<P>Now, you have to understand, I wanted to make the beer, not clean up a litre of wort on the stove and floor, so I made that my priority. I continued with the beer production until I had pitched the yeast (dry, from the pack). Then I decided to clean up. Of course the wort on the stove and floor had dried up by that point. Yee-haw!
<P>I have to admit I love the smell of American hops mixing with the yeast in the fermenter. Some English brews, like Smiles Best, actually do a good job of capturing that vibrant fruity hoppiness. So having put the cleanup out of my mind (not too far, lest I repeat the situation next time out) I was living the dream. My first batch! It was only about 2.5 gallons, due to all of my water calculation issues.
<P>That should give you a hint as to what I would get when I’d bottled, carbonated and finally poured that first beer. Here’s another hint - I’d thought that the Yorkshire Bitter kit was unhopped extract. It wasn’t. In truth, I really should be considered a brewing pioneer because nobody back in 1995 was making 120 IBU session-strength beers.
<P>Undaunted by the marginal drinkability of my product, I entered it into the homebrew shop’s inaugural competition. A few of us weirdos sat around while the judges examined my absurdly overbittered “Yorkshire Bitter”, some ultra-thin stouts (think Hakim Stout, Saranac Black & Tan, or Labatt Porter for those who are familiar with those products), and an unhealthy supply of dubious lagers.
<P>When it came time to judge, I won my category almost by default as my marginally drinkable beer was better than the two other entries, neither of which were even remotely drinkable. The head judge for the Best of Show round was my economics professor. He declared that he had acquired a taste for hoppy beers while studying in England years before and therefore thought my beer, while bordering on the ridiculous, was the one he liked best (this wasn’t exactly a BJCP sanctioned competition). So I won Best of Show, which included a prize pack of ingredients. I was one happy guy.
<P>My subsequent homebrew experiences were just as rough. All my IPAs turned out over 100 IBUs, again years before this was cool. I did a berliner weisse once from a berliner weisse kit that produced a nice, slightly lactic nut brown ale, not unlike Newcastle. I eventually did make some decent product – IPA, mild, strong Belgian dark, hefeweizen – but it took a few tries and some help from people who knew what they were doing.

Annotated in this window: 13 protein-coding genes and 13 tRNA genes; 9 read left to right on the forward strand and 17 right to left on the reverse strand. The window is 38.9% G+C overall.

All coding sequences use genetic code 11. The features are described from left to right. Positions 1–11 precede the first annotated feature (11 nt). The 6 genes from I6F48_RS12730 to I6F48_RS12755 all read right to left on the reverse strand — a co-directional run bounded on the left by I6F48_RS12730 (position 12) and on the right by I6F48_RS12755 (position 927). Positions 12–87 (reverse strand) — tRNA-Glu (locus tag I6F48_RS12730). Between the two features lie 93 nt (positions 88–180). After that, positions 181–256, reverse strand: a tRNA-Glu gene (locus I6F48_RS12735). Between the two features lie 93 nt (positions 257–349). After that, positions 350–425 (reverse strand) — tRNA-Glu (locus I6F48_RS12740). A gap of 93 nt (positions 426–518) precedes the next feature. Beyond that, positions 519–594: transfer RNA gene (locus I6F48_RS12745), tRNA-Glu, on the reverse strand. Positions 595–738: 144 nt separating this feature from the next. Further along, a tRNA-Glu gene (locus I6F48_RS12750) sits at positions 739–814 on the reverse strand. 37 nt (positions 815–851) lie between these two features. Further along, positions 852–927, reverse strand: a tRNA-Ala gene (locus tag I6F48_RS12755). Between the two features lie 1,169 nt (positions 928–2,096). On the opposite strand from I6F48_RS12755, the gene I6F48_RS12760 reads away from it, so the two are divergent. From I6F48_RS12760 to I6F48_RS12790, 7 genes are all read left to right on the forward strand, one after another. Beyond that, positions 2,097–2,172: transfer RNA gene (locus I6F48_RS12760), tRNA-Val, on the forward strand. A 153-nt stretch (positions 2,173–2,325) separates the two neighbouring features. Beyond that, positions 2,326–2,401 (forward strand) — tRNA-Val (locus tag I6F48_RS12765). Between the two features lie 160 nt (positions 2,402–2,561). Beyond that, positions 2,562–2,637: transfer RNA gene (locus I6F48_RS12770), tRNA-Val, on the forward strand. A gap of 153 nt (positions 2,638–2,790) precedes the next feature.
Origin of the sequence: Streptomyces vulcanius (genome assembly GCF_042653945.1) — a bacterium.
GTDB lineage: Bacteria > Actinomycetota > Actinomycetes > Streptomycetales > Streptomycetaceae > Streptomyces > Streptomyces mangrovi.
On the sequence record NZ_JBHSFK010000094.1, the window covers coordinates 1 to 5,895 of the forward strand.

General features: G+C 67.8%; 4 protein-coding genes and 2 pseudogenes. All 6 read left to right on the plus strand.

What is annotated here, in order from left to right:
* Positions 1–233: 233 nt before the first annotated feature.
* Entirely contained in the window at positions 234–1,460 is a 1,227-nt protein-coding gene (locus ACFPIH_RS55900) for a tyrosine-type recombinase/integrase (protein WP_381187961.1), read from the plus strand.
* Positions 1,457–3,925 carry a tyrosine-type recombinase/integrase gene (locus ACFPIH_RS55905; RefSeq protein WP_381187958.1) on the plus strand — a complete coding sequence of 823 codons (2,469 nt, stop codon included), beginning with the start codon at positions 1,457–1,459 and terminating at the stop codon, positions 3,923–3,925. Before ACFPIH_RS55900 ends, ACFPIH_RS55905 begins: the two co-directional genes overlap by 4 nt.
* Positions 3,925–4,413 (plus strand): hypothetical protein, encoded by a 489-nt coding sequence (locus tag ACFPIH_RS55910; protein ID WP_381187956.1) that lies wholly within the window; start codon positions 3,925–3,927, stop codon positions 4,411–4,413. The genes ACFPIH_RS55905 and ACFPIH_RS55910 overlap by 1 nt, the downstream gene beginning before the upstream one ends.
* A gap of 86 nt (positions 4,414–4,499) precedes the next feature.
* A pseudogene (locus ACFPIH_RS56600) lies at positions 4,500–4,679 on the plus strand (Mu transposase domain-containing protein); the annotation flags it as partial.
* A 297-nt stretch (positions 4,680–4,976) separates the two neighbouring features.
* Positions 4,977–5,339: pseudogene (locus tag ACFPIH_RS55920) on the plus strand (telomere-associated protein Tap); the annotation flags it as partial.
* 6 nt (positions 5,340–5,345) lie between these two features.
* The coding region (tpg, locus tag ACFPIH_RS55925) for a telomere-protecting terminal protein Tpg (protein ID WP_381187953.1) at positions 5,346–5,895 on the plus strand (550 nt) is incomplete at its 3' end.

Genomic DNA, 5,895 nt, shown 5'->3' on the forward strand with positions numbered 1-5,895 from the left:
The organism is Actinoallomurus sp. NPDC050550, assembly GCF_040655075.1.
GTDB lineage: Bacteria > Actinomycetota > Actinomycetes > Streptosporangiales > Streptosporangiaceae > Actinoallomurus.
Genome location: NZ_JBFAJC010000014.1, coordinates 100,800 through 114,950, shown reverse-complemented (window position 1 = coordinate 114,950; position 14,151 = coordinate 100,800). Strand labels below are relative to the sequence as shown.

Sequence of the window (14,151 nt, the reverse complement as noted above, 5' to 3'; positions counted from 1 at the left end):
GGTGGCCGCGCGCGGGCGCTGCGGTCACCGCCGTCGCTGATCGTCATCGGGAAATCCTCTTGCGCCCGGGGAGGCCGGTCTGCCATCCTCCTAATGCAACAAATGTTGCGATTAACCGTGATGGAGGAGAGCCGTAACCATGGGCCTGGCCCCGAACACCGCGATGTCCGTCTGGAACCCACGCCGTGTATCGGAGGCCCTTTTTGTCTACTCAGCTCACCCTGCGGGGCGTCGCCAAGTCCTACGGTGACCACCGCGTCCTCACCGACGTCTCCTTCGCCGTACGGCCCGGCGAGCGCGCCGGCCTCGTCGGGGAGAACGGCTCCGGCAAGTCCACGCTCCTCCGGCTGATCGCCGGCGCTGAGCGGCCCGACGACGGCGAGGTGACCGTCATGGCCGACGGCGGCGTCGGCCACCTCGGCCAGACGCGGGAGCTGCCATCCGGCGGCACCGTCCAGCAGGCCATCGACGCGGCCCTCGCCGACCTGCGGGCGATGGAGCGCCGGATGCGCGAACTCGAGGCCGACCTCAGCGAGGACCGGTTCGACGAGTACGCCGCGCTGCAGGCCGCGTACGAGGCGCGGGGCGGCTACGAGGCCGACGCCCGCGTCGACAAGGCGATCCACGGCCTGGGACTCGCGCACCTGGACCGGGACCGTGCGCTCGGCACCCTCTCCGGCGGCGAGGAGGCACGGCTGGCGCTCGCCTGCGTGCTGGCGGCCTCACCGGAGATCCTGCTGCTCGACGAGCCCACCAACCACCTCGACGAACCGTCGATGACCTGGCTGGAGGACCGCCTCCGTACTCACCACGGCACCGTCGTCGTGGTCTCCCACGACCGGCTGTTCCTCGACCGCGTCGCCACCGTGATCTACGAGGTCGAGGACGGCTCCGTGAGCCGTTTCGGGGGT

<P>All this leads me back to the Ratebeer Homebrew Competition. We have some great brewers, here. Guys with a real passion for it. We have five people signed up just to be there, and a couple more will probably come on board, too. I really encourage everyone to send in entries, and if you’re in the neighbourhood to come on down. No one is going thirsty, and if you’ve ever visited Flying Bison you’ll know that they’re great guys who make quality session brews – every town needs a brewery like this, really.
<P>As for Christmas, I’m writing this a few days before then so I’ll be able to cover that ground next week. I can rant about the woefully insufficient Terminal 2 at Pearson International. I can tell you about my visit to some of the breweries I missed on my last trip to Nova Scotia. And I’ve brought ‘t Smisje Calva Reserva and Harviestoun Old Engine Oil Reserve with me so maybe I’ll tell you if I’ve changed my tune about barrel-aged beers. The week after I reckon I’ll present the Oakes Awards to 2003.
<P>But until then I hope you’re all having a wonderful Christmas and planning some very cool things for the new year.